If the election were held tomorrow, Ontario PC Party Leader Doug Ford would receive 40 per cent of the decided popular vote, with Andrea Horwath‘s NDP receiving 29 per cent and Premier Kathleen Wynne’s Liberals 26 per cent (down one point from early April), the poll found.
Much of Ford’s lead is down to his popularity in the seat-rich 905 suburbs surrounding Toronto, where the PCs (44 per cent) hold a considerable lead over the NDP (29 per cent) and the Liberals (24 per cent), with three per cent backing other candidates, according to the poll of 1,197 eligible Ontario voters interviewed between May 4 and May 7.
“The things he’s been talking about, particularly related to spending and taxes, and just even being able to talk to people in the 905 and his ability to connect with them is starting to come through,” said Darrell Bricker, CEO of Ipsos Global Affairs.
The PCs also hold a solid lead over the Liberals and the NDP in southwestern and northern Ontario, while in the City of Toronto, the Tories (35 per cent) and Liberals (33 per cent) are neck and neck, with the NDP (26 per cent) not far behind.
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In addition to leading in most regions, the Tories also have a solid lead in many of the key demographics — men (48 per cent to the Liberals and NDP at 25 per cent each), gen-Xers (44 per cent to the NDP’s 27 per cent and Liberals’ 24 per cent), boomers (44 per cent to the NDP’s 28 per cent and Liberals’ 25 per cent) as well as every single income group.
“It just shows you how desperately people want to get the Liberal Party out.”
Among millennials, there looks to be a three-way race between the NDP (34 per cent), PCs (30 per cent) and Liberals (29 per cent).
Province-wide, the Progressive Conservatives appear to have the most committed voters, with 58 per cent of PC voters saying they’re fully certain about their vote choice, compared to only 34 per cent of Liberal voters and 27 per cent of NDP voters.
Progressive voters are yet to rally behind a single alternative in Wynne or Horwath, said Bricker, something that’s to Ford’s advantage.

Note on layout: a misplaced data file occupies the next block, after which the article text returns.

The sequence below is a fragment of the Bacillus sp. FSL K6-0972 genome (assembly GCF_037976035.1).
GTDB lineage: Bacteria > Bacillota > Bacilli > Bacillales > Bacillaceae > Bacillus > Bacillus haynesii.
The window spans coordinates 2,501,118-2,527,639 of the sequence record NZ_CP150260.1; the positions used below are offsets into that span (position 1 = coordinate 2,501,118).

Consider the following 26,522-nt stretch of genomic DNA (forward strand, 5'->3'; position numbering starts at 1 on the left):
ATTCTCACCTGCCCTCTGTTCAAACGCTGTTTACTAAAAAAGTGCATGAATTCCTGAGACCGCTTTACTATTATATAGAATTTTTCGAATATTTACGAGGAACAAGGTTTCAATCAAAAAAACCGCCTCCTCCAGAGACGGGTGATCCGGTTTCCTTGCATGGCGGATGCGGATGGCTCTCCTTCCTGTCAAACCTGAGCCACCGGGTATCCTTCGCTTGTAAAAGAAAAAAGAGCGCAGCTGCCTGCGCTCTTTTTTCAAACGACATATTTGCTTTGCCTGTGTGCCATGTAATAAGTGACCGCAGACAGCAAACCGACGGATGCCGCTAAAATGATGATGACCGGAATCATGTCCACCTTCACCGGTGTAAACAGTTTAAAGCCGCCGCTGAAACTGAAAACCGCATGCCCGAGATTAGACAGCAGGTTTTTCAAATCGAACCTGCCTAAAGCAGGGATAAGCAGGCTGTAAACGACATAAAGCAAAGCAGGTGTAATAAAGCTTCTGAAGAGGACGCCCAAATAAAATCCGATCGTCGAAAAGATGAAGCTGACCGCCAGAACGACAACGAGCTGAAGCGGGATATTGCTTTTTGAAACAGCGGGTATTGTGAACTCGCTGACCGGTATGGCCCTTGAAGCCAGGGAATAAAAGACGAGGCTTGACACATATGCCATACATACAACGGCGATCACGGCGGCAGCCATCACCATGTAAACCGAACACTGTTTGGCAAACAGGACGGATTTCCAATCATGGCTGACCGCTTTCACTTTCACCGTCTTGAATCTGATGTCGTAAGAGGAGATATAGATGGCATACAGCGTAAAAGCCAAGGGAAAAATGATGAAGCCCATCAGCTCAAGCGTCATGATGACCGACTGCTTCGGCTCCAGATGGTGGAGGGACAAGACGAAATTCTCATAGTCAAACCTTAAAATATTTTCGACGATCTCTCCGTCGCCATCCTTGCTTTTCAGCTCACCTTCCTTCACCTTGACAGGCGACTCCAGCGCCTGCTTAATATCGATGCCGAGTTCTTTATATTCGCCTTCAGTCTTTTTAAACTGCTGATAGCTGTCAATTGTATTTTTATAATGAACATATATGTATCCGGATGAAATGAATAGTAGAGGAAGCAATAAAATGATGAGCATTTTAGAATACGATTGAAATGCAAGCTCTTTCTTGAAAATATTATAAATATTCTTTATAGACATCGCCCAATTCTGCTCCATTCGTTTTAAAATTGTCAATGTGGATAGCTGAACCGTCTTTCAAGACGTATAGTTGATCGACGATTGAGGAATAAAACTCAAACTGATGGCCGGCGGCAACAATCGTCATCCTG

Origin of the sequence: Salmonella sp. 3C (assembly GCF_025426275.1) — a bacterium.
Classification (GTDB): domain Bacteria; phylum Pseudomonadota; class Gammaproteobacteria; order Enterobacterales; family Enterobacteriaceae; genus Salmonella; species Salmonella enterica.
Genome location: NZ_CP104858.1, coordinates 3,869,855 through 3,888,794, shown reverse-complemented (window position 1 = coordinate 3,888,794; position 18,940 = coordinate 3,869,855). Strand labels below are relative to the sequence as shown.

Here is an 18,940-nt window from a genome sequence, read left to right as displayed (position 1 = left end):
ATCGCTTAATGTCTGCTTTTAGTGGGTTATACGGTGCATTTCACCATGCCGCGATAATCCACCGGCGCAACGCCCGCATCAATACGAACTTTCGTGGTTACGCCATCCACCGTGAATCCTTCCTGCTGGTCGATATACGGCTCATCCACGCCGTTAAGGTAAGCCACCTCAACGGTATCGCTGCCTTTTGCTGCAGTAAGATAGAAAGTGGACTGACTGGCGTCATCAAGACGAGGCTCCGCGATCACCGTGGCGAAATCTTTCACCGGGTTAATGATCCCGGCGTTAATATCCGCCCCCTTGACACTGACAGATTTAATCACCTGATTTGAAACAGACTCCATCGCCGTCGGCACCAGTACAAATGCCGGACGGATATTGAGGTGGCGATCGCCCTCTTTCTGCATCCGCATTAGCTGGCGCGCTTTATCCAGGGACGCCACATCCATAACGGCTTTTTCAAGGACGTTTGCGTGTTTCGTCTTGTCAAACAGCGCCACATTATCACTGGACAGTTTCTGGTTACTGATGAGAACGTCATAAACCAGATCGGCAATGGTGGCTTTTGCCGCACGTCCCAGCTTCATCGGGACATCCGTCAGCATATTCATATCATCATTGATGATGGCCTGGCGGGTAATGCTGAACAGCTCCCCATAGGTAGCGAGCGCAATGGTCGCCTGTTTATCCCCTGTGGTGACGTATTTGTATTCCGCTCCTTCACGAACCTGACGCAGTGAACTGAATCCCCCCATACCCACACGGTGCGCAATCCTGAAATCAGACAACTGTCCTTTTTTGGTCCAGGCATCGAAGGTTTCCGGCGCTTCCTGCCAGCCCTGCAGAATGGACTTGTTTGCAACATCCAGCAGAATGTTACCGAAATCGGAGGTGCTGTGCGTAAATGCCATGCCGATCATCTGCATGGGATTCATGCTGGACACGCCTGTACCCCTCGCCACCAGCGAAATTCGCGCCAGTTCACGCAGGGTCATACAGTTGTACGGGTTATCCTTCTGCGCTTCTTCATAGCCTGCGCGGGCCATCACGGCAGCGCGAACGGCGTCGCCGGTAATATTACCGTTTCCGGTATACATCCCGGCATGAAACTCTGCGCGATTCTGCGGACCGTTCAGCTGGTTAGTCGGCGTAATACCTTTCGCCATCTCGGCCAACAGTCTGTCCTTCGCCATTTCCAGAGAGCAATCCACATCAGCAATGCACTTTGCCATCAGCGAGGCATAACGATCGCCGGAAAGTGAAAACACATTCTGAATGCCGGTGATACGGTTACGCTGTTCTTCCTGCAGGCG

“If they’re so similar on those things, then really what it comes down to is which one of the two is the best option for stopping Doug Ford.”
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The poll also found respondents evenly split between wanting a majority or minority government.
Among all possible minority government scenarios, the most popular was one in which the Conservatives govern in a minority government supported by the NDP, with 56 per cent of respondents supporting that option.
“It just shows you how desperately people want to get the Liberal Party out,” said Bricker.
“They’d be prepared to consider that type of an option, which by the way is probably a pretty unrealistic option.”
By comparison, only 34 per cent supported a Conservative minority government with support from the Liberals, and just 28 per cent would be OK with a Liberal minority government supported by the Conservatives.
Ultimately, this looks to be a “change” election, with three-quarters of Ontarians calling for change at Queen’s Park — only 23 per cent of respondents said the Wynne Liberals have done a good enough job to merit re-election.
Bricker says Wynne needs to take a leaf out of her 2014 campaign book when it comes to engaging with progressive voters.
“She has to find a way of consolidating people who are progressive voters in order to stop Doug Ford. She did it the last time to stop Tim Hudak, the question is whether she’ll be able to work that similar magic again,” he said.
As for Ford, his strong position early in the campaign means he’s well-positioned to become the next premier of Ontario, as long as he takes care of two things.
“One, not do anything to cause the people who are currently voting for him to reconsider their choice. Two, hope that on the other side of the agenda, the people who really want to stop him don’t get consolidated behind a single party.”
These are some of the findings of an Ipsos poll conducted between May 4 and 7, 2018, on behalf of Global News. For this survey, a sample of 1,197 Ontario eligible voters was interviewed online (789 Ontarian eligible voters aged 18+ from Ipsos’ online panel were interviewed online, supplemented by river-based sampling) and by telephone (408 Ontarian eligible voters aged 18+ via live-operator random-digit dialing, dual-frame cellphone and landline). Weighting was then employed to balance demographics to ensure that the sample’s composition reflects that of the adult population according to Census data and to provide results intended to approximate the sample universe. The precision of Ipsos online polls is measured using a credibility interval. In this case, the poll is accurate to within ±3.2 percentage points, 19 times out of 20, had all eligible Ontario voters been polled.